In opposing plaintiffs' motion to amend, defendant cites to Del Rosario, (266 AD2d 162), Fuentes, (3 AD3d 549), Schreiber, (74 AD3d 1812), Cohen (38 AD3d 705), Thompson (178 AD2d 752), and Adighiuzor (2002 NYSlipOp 50327). However, these cases are distinguishable from the instant action. In Del Rosario, a premises liability action, plaintiff's request to amend the BP three years after commencement of the action to add various statutory violations based on a new theory of liability was denied as untimely, prejudicial and without merit. In Fuentes, plaintiff failed to provide, inter alia, an affidavit from a medical expert establishing a nexus between the newly alleged injuries and the accident. In Schreiber, an action based on injuries to plaintiff's right leg, plaintiff submitted a supplemental BP some six months after the trial court's deadline, and failed to provide any medical evidence to suggest that he suffered left leg injuries as a result of defendant's treatment. In Cohen, the trial court denied plaintiff's motion to amend the BP during the trial to include a different theory of medical malpractice. In Thompson, plaintiff's motion to amend the BP was denied because, inter alia, it sought to add new theories of recovery which were not readily discernable from the earlier BP. And in Adighiuzor, the newly alleged knee injuries were not suggested in the earlier BP, and the expert affirmation failed to establish the necessary cause connection. Here, plaintiffs are not seeking to change the theory of liability, and given that the injuries in question were previously mentioned in some way either in an earlier BP or the medical reports that were exchanged during the discovery phase, there is no real prejudice or surprise. Moreover, plaintiffs have provided a medical expert's affirmation to establish the requisite nexus.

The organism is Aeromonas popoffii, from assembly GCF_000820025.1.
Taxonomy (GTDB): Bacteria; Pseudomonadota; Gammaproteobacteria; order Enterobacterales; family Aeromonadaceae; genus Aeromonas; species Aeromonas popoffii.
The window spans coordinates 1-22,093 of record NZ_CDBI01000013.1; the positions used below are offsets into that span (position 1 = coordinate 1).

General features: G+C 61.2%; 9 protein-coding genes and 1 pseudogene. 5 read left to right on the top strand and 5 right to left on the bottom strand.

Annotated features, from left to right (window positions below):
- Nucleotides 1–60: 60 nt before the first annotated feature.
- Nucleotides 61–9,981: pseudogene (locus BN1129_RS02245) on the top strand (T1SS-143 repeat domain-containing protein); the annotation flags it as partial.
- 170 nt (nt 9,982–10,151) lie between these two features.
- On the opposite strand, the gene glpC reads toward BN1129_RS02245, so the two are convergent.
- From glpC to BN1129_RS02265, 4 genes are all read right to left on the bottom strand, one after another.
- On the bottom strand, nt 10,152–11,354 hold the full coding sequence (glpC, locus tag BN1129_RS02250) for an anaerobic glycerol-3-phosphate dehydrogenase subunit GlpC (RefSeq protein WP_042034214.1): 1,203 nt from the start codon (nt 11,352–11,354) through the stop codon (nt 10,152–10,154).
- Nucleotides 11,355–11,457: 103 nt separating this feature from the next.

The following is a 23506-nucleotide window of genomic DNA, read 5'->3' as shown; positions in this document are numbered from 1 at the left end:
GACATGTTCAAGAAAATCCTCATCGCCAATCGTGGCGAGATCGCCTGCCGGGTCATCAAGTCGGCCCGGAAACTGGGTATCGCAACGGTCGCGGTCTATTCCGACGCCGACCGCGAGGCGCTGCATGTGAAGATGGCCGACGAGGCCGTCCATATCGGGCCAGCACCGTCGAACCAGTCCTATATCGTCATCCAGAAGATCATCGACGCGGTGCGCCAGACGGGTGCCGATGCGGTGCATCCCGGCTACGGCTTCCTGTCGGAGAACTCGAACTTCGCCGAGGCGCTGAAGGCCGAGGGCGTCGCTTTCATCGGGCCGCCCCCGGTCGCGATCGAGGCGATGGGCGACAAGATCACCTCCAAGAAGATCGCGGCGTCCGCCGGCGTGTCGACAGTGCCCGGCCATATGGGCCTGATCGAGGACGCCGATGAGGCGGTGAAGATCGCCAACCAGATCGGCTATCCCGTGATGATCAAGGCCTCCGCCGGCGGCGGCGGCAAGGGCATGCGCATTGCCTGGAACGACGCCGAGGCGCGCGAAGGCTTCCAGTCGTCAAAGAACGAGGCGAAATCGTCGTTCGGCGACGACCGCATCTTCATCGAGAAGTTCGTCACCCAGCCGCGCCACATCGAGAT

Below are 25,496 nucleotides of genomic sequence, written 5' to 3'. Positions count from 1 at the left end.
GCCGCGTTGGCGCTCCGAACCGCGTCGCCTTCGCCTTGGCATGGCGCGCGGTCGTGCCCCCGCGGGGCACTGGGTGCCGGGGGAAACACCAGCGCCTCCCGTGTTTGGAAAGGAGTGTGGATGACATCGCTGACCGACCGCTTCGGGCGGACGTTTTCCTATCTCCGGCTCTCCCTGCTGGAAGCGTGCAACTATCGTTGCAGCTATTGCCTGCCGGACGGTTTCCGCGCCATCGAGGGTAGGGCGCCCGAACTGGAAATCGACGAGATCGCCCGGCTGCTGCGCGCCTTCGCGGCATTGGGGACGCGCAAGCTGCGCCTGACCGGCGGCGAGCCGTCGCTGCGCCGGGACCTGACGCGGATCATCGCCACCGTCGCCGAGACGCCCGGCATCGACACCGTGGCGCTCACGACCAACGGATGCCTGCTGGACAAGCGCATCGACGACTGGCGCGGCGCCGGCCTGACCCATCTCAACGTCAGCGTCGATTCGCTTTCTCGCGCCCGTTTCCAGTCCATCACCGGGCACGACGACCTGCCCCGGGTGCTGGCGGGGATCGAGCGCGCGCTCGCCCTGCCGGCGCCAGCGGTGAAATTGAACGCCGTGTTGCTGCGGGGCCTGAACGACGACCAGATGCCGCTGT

Therefore, based on the aforementioned, the instant motion by plaintiffs to amend their BP is granted. Plaintiffs are directed to serve a copy of this decision with notice of entry by first class mail upon defendant within 30 days of receipt of copy of same. This constitutes the decision of this court.
Joseph E. Capella, J.S.C.